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With omicron driving up cases, German MPs have debated compulsory COVID-19 vaccinations. Many lawmakers hope a mandate will boost the vaccination rate, while others want to bin the idea.
Lawmakers in Germany's Bundestag debated the possibility of introducing mandatory vaccines against coronavirus on Wednesday as the country continues to break daily records of infections.
The debate over the vaccine mandate has evolved over the last year, with major figures such as Chancellor Olaf Scholz declaring their support for the idea after initially rejecting it.
But the coalition government does not want to impose a decision from above, but rather let lawmakers arrive at their preferred option through debate.
There were several options on the table — such as a universal mandate for all eligible adults over 18, a mandate for only those over 50 or especially vulnerable, or a ban on compulsory vaccination altogether.
Dagmar Schmidt of Chancellor Scholz's center-left SPD opened the debate by calling on her colleagues to use the best tool in their arsenal, vaccines, to stop the pandemic from continuing in 2023.
Advocating for a universal mandate, Schmidt said it was a relatively gentle way to protect those who cannot be vaccinated or have pre-existing vulnerabilities. Waiting for herd immunity, Schmidt said, "would lead to many dead, many ill, and many patients suffering from long COVID."
Kirsten Kappert-Gonther, a health expert for the Green Party, which is part of the ruling coalition, also backed mandatory vaccination for all residents 18 and over.
"Vaccination is the way out of the pandemic," she said, adding that making jabs compulsory only for people over 50 was "counterproductive" and would add credence to the idea that young healthy people do not need to get vaccinated.
Straying somewhat from the other two ruling parties, Marco Buschmann of the Free Democrats (FDP) spoke in favor of mandatory vaccination only for those over 50 years old, like the one in Italy.
Buschmann, who is also Scholz's justice minister, said there must be an "easier way" to move past the pandemic without making every adult receive a jab.
Not every politician from the three coalition parties supported making vaccines mandatory however. Wolfgang Kubicki, the vice president of the Bundestag and a member of the FDP, said that while he personally supported vaccines, it was "problematic" for the state to force citizens to immunize themselves.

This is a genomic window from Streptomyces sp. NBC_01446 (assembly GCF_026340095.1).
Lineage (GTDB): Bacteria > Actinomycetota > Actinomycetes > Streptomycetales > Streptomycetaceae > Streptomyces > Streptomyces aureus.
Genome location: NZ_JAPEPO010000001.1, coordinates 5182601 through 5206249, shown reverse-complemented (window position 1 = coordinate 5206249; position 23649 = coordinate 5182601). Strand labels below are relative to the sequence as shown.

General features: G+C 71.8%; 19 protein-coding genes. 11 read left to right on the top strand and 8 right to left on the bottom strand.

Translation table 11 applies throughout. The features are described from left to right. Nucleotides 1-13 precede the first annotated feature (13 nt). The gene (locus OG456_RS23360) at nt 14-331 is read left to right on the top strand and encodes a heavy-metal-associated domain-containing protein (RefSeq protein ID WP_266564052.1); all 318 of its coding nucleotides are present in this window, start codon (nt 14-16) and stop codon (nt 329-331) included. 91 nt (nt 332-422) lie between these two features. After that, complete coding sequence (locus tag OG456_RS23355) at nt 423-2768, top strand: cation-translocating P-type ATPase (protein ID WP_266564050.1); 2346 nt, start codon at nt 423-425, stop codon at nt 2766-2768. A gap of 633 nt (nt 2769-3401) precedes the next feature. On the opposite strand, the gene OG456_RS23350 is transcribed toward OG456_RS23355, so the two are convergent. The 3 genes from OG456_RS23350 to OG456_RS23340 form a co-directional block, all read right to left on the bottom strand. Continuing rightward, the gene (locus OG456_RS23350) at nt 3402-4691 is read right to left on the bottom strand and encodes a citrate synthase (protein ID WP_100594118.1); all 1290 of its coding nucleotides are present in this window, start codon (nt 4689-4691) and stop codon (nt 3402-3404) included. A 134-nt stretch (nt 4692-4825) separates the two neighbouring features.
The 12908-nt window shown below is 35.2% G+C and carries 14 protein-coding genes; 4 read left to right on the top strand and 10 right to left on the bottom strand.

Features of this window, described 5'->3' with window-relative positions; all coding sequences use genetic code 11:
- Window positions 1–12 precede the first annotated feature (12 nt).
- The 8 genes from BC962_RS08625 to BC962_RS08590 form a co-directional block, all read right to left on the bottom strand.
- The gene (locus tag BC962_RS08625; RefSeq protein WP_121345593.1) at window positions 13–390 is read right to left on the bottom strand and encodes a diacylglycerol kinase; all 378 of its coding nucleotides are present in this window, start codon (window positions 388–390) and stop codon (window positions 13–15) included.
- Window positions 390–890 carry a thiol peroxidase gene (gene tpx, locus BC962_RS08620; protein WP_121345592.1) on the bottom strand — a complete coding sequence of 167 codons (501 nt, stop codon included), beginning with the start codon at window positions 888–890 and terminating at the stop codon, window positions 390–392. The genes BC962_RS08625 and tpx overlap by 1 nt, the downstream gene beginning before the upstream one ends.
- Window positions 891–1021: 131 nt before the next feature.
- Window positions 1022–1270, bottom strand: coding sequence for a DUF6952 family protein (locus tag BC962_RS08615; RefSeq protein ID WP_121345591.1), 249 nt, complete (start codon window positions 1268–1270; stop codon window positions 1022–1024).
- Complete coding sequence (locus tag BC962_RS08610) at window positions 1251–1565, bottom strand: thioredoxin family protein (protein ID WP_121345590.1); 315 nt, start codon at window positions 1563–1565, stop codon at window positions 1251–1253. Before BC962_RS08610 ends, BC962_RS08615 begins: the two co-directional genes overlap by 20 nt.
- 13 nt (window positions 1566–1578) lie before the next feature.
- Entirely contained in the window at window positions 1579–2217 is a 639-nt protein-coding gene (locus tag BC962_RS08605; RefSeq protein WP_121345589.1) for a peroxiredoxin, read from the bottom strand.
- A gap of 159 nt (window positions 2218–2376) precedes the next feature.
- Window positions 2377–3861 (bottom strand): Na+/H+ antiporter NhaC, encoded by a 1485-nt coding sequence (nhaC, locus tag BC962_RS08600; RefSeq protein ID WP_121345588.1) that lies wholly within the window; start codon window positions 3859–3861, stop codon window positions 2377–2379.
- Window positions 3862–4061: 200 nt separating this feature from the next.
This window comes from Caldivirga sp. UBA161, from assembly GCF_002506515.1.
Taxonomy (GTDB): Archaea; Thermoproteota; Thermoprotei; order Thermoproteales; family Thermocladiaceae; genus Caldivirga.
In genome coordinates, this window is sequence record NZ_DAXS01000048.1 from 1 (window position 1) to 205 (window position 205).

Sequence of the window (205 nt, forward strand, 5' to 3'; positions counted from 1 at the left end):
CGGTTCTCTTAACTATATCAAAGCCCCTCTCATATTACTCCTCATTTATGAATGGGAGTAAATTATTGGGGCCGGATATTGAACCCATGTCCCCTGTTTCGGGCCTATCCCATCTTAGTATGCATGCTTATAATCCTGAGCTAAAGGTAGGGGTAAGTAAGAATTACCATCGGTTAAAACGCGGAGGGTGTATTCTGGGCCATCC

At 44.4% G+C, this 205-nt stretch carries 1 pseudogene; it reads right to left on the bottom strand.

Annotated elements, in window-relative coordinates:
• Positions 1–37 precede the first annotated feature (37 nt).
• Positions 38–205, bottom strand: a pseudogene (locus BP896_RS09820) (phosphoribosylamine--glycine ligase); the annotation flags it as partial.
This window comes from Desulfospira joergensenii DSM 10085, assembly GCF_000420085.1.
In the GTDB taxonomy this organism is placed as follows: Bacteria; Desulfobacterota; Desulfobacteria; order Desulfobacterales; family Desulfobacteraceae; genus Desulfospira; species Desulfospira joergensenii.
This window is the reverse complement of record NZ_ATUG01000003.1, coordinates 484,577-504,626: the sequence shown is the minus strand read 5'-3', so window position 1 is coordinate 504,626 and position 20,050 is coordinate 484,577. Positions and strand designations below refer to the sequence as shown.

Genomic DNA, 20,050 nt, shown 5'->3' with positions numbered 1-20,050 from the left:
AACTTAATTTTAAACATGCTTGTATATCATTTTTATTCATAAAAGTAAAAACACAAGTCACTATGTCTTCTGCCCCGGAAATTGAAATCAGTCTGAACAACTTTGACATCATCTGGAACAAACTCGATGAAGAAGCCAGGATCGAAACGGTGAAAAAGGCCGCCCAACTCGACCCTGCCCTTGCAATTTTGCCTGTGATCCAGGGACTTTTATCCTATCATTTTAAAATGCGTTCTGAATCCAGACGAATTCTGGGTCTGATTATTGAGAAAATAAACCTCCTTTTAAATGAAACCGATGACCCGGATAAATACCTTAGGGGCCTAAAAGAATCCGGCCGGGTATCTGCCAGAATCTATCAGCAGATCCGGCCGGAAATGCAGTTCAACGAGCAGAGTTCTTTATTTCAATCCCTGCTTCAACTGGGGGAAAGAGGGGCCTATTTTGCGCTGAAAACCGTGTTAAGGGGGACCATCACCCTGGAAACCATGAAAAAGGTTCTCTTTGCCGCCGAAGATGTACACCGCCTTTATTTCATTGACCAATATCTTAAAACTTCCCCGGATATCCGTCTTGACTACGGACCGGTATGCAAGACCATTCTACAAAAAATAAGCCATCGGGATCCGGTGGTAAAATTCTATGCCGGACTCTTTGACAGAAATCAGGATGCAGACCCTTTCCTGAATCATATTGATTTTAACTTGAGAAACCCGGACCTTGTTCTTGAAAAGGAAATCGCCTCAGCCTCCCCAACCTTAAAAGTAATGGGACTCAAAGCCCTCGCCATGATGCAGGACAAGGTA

Speaking to DW, FDP lawmaker Andrew Ullman highlighted the complexity of the debate, saying it encompassed "medical ethics and ethics of conscience." He further explained that although the coalition parties had not supported a vaccine mandate when they were elected in September, "the data has changed. The situation in the world and especially in Germany, has changed due to the delta variant in December, and especially now with the omicron variant."
Tino Sorge, a lawmaker for the center-right Christian Democratic Union (CDU), which is now in opposition after 16 years in power under former Chancellor Angela Merkel, used his turn to speak to criticize the current government.
He accused Scholz and his Health Minister Karl Lauterbach of "hiding" behind the debate instead of showing leadership. "You're hoping that someone else will present you with a plan for mandatory vaccination if you wait long enough," he said.
On Twitter, Lauterbach accused Sorge and the CDU of "playing party politics" and not participating in the debate.
Despite Lauterbach's accusation, the CDU doubled down on their criticism, with lawmaker Günter Krings saying the debate was a sign of the government "evading responsibility" for COVID-19 policymaking.
Tino Chrupalla, co-chair of the far-right populist Alternative for Germany (AfD), called it "scandalous" that unvaccinated members of the Bundestag were not allowed to enter the body's main chamber. He warned that "our constitution is being destroyed" by pandemic restrictions.
The AfD had earlier in January presented a proposal to ban vaccine mandates.
Outside of the Bundestag, Berlin police reported that fewer anti-vaccine demonstrators had shown up than expected.
Organizers had boasted that some 10,000 people had signaled their desire to protest online. However, only some 600 protesters had gathered in the government quarter, part of which was cordoned off, to demand lawmakers nix mandatory vaccination.
Another 300 or so had gathered near the Berlin Cathedral, officials said, adding that a few protesters had been detained for minor offenses, including not wearing masks.
Later on Wednesday, police said that they estimated a total of 1,500 anti-vaccine and anti-restriction protestors had been active in the city throughout the day.
Popular support for mandatory vaccines has grown over time. Polls went from no clear sign either way in the summer of 2021 to clear support for the mandate by November.
A recent YouGov survey commissioned by German news agency DPA showed that some 60% of Germans support the introduction of compulsory vaccinations against 32% who were against.
Just under 75% of people in Germany are fully vaccinated — and slightly over half have received a booster shot — placing Germany behind other countries in Western Europe. The rate of vaccination varies significantly based on region, however.
Opponents of vaccines have continued to defy hygiene rules, taking to the streets in unofficial protests that have frequently seen violence and participation by the far-right.
ab,es/msh (EPD, dpa)